Employee Benefits Program
A strong employee benefits program – including low-cost employee incentives, employee recognition programs, and employee appreciation programs – can help you improve morale and retention.
We provide employee appreciation day ideas, help you with employee retention strategies and employee benefits management
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Q. An employee failed to participate in open enrollment, thereby losing her insurance coverage. Can she resign and be immediately rehired to enroll in our medical plan as a new hire?
There are many reasons why employers offer workplace wellness programs, including to combat obesity and the rapidly increasing costs of medical care and health insurance, writes Napala Pratini.
A downward trend for bonuses that began with the 2009 recession has been reversed. Part of the reason: Employers may be substituting bonuses for traditional merit raises.
Coffee giant Starbucks has a new plan to retain smart, ambitious workers: It’s going to reimburse tuition and offer financial aid for employees who take online college courses offered by Arizona State University.
57% of employers provide some kind of financial education to their employees. Here’s where those programs focus.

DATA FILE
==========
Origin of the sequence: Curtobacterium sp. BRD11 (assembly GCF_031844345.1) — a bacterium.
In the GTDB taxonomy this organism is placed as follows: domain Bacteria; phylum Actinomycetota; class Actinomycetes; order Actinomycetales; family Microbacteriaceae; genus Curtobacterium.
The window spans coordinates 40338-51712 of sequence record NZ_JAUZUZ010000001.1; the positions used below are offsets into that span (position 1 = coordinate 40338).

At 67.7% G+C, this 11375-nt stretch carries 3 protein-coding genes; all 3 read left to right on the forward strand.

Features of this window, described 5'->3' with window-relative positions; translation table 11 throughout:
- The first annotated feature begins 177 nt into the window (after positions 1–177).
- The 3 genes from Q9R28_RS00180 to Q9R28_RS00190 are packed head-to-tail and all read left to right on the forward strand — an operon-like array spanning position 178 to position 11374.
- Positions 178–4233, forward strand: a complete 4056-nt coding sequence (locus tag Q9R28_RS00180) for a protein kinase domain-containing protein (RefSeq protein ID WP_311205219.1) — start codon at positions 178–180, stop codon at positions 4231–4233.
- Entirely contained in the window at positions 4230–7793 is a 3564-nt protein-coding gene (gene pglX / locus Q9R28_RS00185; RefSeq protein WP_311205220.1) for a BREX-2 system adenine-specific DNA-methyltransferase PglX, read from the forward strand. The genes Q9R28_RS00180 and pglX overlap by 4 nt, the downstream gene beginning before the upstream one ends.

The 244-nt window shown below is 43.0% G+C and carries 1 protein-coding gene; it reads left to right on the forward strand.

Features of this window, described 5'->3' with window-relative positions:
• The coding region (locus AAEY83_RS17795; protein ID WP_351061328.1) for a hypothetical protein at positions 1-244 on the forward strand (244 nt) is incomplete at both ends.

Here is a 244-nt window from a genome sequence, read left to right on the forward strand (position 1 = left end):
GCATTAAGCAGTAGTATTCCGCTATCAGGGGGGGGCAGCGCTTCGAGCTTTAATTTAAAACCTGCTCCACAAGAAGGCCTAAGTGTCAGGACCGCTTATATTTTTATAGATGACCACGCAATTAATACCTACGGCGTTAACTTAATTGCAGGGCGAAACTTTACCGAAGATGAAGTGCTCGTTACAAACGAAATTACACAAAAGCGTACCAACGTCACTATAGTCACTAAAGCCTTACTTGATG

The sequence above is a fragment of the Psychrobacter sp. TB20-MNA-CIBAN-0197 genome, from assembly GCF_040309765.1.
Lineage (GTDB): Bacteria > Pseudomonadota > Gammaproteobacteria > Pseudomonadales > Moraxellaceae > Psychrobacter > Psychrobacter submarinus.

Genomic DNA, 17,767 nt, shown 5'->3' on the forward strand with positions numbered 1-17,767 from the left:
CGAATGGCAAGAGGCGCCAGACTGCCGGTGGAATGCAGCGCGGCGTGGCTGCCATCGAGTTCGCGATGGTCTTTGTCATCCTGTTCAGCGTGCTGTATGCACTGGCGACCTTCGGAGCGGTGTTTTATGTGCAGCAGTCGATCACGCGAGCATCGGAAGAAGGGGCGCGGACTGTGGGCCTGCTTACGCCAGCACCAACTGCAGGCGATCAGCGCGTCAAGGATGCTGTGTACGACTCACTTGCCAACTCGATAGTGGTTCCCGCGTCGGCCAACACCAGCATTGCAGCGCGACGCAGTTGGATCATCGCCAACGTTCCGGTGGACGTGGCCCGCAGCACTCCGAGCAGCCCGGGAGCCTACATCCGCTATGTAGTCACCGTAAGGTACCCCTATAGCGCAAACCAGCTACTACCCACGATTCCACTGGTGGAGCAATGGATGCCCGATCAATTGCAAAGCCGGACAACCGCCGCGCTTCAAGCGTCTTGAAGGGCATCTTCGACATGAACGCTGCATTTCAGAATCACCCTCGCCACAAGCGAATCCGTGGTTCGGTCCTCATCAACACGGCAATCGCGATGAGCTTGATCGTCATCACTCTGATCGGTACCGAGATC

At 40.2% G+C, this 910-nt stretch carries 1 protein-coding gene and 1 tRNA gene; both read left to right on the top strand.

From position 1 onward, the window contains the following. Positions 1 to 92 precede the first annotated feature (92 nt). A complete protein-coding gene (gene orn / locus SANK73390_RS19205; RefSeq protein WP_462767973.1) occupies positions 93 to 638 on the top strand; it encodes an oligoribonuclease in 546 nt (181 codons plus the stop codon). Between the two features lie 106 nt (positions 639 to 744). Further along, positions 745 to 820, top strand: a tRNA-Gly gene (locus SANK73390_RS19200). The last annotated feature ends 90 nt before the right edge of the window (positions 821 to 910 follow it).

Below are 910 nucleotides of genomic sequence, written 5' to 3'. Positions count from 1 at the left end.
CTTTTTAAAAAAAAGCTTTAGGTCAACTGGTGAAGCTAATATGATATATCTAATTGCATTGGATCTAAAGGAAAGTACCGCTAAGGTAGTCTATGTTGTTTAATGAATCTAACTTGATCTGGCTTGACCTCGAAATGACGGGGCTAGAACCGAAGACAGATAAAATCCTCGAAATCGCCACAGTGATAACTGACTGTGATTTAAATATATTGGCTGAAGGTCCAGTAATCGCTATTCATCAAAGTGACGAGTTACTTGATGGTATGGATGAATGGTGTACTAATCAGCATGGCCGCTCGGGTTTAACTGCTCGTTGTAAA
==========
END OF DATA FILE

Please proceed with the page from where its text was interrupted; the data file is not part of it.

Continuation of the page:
Employees are more satisfied with their company-sponsored retirement benefits than they were five years ago, but satisfaction with health care benefits, especially the cost of medical benefits, has declined, according to a new survey by the Towers Watson consulting firm.
U.S. workers value health care and medical benefits above all other workplace perks. A new SHRM poll found these benefits were rated most important.
Are some of your benefits—such as bonuses or other merit payments at retirement or departure—contingent on complying with a covenant-not-to-complete? Chances are the benefits plan administrator—not a federal court—will be interpreting the terms.
Employees know they should save for retirement. Nevertheless, the percentage of employees with less than $1,000 socked away has risen substantially since the economic collapse of 2008.
Americans are more confident that they’ll be able to retire comfortably than they have been in years, but their confidence may be based on little more than wishful thinking. That’s one way to read the results of the Employee Benefit Research Institute’s 24th annual Retirement Confidence Survey.